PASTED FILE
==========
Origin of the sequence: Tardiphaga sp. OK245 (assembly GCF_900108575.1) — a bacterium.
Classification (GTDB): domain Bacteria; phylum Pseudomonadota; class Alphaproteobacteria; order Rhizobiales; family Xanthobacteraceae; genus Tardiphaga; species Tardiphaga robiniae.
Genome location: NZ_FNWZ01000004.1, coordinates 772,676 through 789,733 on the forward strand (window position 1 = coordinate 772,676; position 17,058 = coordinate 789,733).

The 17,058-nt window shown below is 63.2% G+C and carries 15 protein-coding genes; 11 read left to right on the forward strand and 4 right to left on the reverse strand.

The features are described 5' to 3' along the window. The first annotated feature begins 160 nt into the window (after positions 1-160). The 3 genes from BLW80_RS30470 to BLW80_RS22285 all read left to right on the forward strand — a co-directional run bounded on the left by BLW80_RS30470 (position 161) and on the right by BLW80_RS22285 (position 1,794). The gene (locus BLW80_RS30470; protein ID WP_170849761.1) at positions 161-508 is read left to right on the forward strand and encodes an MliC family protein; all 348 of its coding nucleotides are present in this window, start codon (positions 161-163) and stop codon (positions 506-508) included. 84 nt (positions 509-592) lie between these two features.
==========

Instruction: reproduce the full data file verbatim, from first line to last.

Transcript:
Origin of the sequence: Tardiphaga sp. OK245 (assembly GCF_900108575.1) — a bacterium.
Classification (GTDB): domain Bacteria; phylum Pseudomonadota; class Alphaproteobacteria; order Rhizobiales; family Xanthobacteraceae; genus Tardiphaga; species Tardiphaga robiniae.
Genome location: NZ_FNWZ01000004.1, coordinates 772,676 through 789,733 on the forward strand (window position 1 = coordinate 772,676; position 17,058 = coordinate 789,733).

The 17,058-nt window shown below is 63.2% G+C and carries 15 protein-coding genes; 11 read left to right on the forward strand and 4 right to left on the reverse strand.

The features are described 5' to 3' along the window. The first annotated feature begins 160 nt into the window (after positions 1-160). The 3 genes from BLW80_RS30470 to BLW80_RS22285 all read left to right on the forward strand — a co-directional run bounded on the left by BLW80_RS30470 (position 161) and on the right by BLW80_RS22285 (position 1,794). The gene (locus BLW80_RS30470; protein ID WP_170849761.1) at positions 161-508 is read left to right on the forward strand and encodes an MliC family protein; all 348 of its coding nucleotides are present in this window, start codon (positions 161-163) and stop codon (positions 506-508) included. 84 nt (positions 509-592) lie between these two features.